4 answers

Good Digital Thermometer?

I've been through three, and they're not cheap. None have been accurate according to my pediatrician's thermometer. The one I have now is too big to fit in my 16 mth. old's ear so I had to do the rectal which went over like a ton of bricks. I'm looking for something with preferably an ear insert, small enough for an infant and with a quick read out.

What can I do next?

More Answers

We recently got a temporal artery thermometer - super easy forehead scan and sooo much more accurate than our old digital. They sell for about $30 online from Walmart: http://www.walmart.com/catalog/product.do?product_id=3936091

Hi M.,
I've been using the Braun Thermoscan ear thermometer since my son was born - he's almost 6 now. I've been happy with it. It does give 2 different readings in each ear but it's close enough to figure out if your child has a fever or not. Unfortunately, rectal will always be the most acurate but it's not worth going through the fighting....

Good luck

Hi M.,

Here's an easy and inexpensive way: get a good oral digital thermometer and take the temperature in the armpit. (Called axillary temperature). Yes, it does take longer (about 3 min), but I used to hold my kids snuggly around the shoulders so the thermometer wouldn't slip and read to them until a final reading was reached. You need to add 1 degree to the final reading and this will give pretty consistent results as compared to taking the temp. under the tongue. The method also works great for older kids (and adults!) when their noses are too stuffy to allow taking an oral temp. Personally, I always found the ear thermometers difficult to use. You have to get the angle just right and you'll get inconsistent and unreliable results if there's an ear infection or any other kind of irritation that is causing inflamation in the ear. (Plus, it's a more painful way of taking temp. in those situations.)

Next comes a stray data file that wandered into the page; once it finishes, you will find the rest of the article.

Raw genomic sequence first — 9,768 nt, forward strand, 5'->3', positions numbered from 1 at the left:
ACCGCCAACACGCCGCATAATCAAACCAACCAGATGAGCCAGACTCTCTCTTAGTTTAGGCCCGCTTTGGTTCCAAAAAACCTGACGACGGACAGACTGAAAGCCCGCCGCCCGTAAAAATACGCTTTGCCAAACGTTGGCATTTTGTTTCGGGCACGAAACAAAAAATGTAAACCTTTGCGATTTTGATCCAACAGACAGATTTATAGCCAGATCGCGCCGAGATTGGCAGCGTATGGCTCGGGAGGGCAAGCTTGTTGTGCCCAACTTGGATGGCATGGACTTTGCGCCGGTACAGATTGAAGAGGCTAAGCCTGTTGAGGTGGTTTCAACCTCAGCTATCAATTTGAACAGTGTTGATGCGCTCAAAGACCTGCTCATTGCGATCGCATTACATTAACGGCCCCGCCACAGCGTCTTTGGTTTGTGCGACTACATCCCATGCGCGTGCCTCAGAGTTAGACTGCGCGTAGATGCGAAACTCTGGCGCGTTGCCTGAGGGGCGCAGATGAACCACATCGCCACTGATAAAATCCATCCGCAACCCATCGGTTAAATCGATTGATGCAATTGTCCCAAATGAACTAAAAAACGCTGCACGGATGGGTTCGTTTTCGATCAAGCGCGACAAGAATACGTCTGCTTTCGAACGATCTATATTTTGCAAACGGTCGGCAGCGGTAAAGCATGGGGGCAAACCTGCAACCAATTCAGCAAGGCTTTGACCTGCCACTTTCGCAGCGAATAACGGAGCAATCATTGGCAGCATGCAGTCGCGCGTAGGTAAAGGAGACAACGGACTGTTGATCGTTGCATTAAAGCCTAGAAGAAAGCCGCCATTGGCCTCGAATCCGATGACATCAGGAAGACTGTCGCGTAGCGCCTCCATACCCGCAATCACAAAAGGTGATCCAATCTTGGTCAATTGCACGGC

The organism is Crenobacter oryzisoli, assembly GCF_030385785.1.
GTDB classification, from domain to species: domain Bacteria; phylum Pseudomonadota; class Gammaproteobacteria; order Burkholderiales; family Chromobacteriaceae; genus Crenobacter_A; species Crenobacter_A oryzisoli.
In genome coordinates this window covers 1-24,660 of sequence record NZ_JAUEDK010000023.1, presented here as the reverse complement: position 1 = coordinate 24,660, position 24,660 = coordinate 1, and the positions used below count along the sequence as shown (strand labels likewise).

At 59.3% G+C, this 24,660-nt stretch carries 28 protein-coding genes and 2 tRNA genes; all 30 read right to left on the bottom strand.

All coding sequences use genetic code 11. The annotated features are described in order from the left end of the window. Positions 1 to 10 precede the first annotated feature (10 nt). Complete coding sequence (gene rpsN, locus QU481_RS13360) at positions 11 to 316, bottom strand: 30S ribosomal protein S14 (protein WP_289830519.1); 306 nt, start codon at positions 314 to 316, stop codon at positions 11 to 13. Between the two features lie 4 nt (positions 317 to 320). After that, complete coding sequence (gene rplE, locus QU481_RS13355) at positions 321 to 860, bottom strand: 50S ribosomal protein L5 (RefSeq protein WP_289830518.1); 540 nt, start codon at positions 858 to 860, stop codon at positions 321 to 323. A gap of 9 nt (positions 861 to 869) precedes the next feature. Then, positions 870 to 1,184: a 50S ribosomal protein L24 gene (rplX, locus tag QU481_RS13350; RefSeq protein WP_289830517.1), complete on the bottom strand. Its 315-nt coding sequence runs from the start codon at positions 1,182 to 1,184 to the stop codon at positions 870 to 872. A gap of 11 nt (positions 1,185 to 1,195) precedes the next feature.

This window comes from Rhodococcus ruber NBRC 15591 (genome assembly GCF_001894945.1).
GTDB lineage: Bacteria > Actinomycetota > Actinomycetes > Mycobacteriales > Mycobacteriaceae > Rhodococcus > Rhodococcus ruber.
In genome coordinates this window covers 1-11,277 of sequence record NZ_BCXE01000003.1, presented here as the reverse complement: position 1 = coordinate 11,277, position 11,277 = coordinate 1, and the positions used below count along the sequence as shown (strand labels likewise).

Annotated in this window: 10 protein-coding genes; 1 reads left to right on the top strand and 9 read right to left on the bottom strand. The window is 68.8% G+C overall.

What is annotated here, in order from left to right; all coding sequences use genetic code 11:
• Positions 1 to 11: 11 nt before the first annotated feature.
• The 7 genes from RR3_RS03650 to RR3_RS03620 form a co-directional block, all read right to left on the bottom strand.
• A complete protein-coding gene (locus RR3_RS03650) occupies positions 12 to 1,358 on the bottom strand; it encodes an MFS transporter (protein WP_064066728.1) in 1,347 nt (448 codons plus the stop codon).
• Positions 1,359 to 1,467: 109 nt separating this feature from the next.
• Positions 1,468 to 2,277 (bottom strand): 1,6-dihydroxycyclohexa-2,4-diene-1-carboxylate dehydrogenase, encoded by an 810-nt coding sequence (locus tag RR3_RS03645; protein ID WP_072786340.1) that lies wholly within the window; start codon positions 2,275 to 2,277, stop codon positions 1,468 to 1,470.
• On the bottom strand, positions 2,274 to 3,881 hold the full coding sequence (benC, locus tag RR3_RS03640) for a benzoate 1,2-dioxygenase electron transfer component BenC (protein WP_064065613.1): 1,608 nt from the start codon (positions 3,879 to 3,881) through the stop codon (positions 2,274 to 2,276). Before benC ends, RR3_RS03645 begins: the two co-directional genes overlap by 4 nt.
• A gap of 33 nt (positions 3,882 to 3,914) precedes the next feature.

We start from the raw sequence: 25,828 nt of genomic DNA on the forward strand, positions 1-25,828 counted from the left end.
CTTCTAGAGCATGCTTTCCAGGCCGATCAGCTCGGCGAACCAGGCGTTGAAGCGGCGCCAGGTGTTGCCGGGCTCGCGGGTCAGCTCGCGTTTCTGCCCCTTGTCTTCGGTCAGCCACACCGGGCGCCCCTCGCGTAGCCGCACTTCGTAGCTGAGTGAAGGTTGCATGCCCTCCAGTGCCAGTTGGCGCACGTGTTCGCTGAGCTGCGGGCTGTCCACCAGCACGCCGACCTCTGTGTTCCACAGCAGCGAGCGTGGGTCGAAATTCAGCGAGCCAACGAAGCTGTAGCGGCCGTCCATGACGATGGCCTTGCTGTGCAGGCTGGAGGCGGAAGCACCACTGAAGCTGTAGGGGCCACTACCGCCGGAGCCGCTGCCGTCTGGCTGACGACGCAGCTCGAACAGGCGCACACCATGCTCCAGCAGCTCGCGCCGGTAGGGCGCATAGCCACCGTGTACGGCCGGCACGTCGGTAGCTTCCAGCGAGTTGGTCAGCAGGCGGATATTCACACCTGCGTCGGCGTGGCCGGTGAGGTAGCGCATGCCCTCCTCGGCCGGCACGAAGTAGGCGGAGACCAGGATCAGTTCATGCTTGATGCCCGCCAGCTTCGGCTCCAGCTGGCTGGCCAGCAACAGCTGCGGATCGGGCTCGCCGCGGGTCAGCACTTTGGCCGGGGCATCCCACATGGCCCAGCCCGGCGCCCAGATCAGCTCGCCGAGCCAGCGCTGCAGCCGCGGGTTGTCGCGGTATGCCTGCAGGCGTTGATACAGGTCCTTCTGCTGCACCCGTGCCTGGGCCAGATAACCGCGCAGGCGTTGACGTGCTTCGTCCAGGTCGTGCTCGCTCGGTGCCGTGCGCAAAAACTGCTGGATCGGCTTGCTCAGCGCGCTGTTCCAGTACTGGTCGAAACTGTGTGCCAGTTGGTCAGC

As far as accuracy, unless you have a child with specialized needs, any home thermometer is good enough for tracking rise and fall of temp. over time, which is what you really want to do. It's not necessary to completely match the Dr's thermometer. You want to get one that is accurate to within 1 order of magnitude more than the read out it gives, for example, if your thermometer gives a read out to the 1/10 degree (e.g., 98.6 deg F), you want accuracy to 1/100 (e.g., 98.63 deg F). You also want one that is reliable up to at least 108 deg F (42 deg C), but you should be heading to the ER long before a temperature rises that high (by 104 - 106 deg F, 40 -41 deg C).

My doctor uses the one that scans over the forehead. I think it is called the arterial thermoscan. He says they are very accurate. You can get it on line.

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